Israel, US eye Gaza border deal

Israel worked to secure foreign guarantees on Friday that arms smuggling to Hamas militants would end under any deal to call off its three-week-old offensive in the Gaza Strip.

Foreign Minister Tzipi Livni left for talks in Washington, Israel’s main backer, just five days before Barack Obama was due to be inaugurated as United States president.

Analysts saw a possible deadline for the offensive with the departure of the Bush administration, after which Israel may be reluctant to test the support of the new leadership.

United Nations Secretary General Ban Ki-moon, on a peace mission to the Middle East, said on Thursday the Israeli government was due to make an important decision on a ceasefire but that it might take “a few more days”.

Ban also condemned as an “outrage” an Israeli attack on a UN storage compound in Gaza which destroyed desperately needed food supplies.

Launched on December 27 to counter Hamas rocket attacks on southern Israel from the coastal enclave, the Israeli offensive has killed about 1 105 Palestinians and wounded 5 100, the Gaza Health Ministry said. A Palestinian human rights group put the civilian death toll at about 700.

Shelled and besieged from air, ground and sea, the Islamist Hamas on Thursday offered a year-long, renewable truce under which the Jewish state would withdraw its troops within a week and all Gazan’s border crossings would open immediately.

Israel did not immediately address those terms, which were relayed through Egyptian mediators as tanks and troops pushed into Gaza city and the air force killed the interior minister of the Hamas administration.

Despite world outcry over the carnage and damage to media and UN aid facilities, Israel has vowed to fight on until the rocket salvoes stop and measures are imposed to stop Hamas bringing in arms via tunnels from Egypt.

What that might entail is unclear as Cairo rejects Israeli allegations that it has not cracked down on the weapons shipments and has been publicly reluctant to allow international forces to help supervise the sandy 15km frontier.

Israeli warplanes have bombed the border corridor and defence officials hinted troops could move in—though that might clash with Israel’s assertion that, having quit Gaza in 2005 after 38 years of occupation, it has no plan to return. Hoping to bring a truce closer, the United States told Israel it would be prepared to offer security guarantees.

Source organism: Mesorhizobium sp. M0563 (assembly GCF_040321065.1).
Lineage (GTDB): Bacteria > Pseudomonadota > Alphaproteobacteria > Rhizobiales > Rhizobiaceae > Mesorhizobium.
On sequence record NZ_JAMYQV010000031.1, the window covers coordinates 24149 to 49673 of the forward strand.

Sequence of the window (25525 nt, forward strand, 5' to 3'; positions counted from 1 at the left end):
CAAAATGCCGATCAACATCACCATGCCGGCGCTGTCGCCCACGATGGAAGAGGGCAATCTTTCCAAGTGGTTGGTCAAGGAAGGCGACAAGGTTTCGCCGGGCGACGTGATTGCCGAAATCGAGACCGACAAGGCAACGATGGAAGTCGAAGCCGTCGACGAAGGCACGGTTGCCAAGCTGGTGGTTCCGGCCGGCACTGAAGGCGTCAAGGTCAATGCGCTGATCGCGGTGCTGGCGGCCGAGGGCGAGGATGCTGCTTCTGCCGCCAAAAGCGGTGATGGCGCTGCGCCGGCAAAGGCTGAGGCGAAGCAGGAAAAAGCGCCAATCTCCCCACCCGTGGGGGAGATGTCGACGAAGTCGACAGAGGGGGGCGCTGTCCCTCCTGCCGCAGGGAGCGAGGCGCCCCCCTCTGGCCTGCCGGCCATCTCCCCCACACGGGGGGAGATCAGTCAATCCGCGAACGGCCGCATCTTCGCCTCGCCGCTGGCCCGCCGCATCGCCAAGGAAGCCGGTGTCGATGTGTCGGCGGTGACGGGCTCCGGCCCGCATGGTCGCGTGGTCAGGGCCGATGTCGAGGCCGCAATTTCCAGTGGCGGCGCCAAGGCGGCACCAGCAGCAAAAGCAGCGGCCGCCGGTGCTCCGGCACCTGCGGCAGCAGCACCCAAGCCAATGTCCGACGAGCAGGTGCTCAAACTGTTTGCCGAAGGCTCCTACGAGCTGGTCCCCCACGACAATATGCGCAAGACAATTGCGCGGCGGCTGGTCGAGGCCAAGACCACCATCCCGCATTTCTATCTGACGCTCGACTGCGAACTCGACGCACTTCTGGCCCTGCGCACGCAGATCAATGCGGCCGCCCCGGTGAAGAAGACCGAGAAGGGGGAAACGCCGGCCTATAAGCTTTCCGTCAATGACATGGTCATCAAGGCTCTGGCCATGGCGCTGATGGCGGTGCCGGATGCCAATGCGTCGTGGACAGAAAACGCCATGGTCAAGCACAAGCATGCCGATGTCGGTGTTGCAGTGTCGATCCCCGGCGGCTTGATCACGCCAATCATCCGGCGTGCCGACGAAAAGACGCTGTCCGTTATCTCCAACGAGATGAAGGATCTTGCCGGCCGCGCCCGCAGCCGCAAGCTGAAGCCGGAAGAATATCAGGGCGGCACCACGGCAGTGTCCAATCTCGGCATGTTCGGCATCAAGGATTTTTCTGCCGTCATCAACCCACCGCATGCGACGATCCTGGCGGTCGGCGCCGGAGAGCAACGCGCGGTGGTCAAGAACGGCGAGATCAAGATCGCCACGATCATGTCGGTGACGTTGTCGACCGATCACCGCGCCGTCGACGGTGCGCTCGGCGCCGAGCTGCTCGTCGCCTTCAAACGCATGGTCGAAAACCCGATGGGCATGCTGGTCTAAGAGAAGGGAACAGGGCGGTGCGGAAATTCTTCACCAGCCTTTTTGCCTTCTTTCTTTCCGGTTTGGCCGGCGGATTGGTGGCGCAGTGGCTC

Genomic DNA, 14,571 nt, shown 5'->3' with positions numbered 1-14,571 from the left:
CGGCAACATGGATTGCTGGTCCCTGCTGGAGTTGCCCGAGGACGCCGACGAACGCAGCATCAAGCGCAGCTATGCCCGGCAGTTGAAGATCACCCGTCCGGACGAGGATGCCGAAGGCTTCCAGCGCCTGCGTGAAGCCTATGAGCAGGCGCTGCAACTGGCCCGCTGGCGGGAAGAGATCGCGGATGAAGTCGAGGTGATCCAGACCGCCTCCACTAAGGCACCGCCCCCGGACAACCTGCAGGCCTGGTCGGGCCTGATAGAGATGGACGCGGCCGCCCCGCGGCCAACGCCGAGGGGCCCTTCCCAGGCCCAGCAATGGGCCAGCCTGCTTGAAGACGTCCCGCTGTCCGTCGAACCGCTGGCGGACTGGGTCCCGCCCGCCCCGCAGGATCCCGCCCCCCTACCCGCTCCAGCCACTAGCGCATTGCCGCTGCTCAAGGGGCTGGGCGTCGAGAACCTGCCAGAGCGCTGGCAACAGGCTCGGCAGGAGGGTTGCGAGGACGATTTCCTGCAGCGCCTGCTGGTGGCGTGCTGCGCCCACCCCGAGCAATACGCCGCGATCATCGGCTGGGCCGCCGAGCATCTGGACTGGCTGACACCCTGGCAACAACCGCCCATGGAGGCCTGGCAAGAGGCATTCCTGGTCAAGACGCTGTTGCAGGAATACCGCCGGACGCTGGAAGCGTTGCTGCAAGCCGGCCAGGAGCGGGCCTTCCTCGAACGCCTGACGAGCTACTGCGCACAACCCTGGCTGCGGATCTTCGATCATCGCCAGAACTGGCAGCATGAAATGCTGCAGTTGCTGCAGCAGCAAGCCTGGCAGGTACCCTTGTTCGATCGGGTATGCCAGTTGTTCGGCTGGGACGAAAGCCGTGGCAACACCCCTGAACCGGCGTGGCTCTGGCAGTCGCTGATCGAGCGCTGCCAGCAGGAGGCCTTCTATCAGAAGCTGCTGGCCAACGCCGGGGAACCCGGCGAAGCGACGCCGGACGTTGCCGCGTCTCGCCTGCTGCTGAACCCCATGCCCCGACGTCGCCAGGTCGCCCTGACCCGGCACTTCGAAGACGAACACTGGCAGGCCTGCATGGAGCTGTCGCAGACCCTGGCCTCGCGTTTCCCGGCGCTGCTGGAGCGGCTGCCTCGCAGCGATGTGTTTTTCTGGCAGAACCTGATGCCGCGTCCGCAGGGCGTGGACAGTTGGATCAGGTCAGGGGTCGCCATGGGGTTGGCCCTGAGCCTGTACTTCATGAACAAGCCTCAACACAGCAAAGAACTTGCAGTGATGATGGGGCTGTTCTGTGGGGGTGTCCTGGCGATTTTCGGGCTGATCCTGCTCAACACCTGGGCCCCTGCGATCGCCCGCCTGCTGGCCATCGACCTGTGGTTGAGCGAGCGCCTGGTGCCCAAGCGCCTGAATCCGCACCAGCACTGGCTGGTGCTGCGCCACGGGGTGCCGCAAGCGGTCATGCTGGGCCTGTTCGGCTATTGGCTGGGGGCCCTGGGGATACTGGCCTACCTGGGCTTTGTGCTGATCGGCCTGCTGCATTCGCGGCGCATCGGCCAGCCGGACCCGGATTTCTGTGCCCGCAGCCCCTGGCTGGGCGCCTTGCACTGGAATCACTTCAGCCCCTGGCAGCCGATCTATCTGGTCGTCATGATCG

Israeli Prime Minister Ehud Olmert’s office said US Secretary of State Condoleezza Rice told him “the United States would be prepared to assist in solving the issue of smuggling”.

Israel Radio said the Olmert government would also send a defence envoy, Amos Gilad, to Egypt to discuss the Gaza border.

A senior Western diplomat said Israel appeared to be seeking last-minute gains on the ground before a truce could be imposed.

“It’s a classic Israeli strategy,” the diplomat said.

Israelis also face a February 10 election which will pit Livni, Defence Minister Ehud Barak and opposition leader Benjamin Netanyahu against one another, straining the cross-partisan support that the offensive has enjoyed so far.

Israel on Thursday killed Hamas Interior Minister Saeed Seyyam with an air strike on a house in Jabalya refugee camp.

Seyyam, who had overseen 13 000 Hamas police and security men, died along with his son, brother and half a dozen others.

Israeli attacks also caused extensive damage to a hospital, a TV office, and a storage compound used by the United Nations Relief and Works Agency, which tends to the refugees who make up more than half of Gaza’s 1,5-million Palestinians.

“We’ve lost all our food and all our medicine to this fire.
We need the shelling to stop,” an UNRWA worker said.

Olmert apologised but said troops had been responding to shots from gunmen at the compound.

About 25 rockets fired from Gaza hit southern Israel on Thursday, wounding six people. Such salvoes have killed three Israeli civilians and a soldier during the offensive. Nine troops have died during fighting centred in northern Gaza.

Hamas’s Damascus-based leader Khaled Meshaal reiterated his group’s demands: “First, the aggression must stop; second, the Israeli forces must withdraw from Gaza ... immediately, of course; thirdly, the siege must be lifted and fourth we want all crossing-points reopened, first of which is Rafah [Egypt].”

Hamas won a 2006 Palestinian election but was shunned by the West for its hostility to Israel. The Islamists took control of Gaza a year later after driving out the secular Fatah faction of Western-backed Palestinian President Mahmoud Abbas. - Reuters

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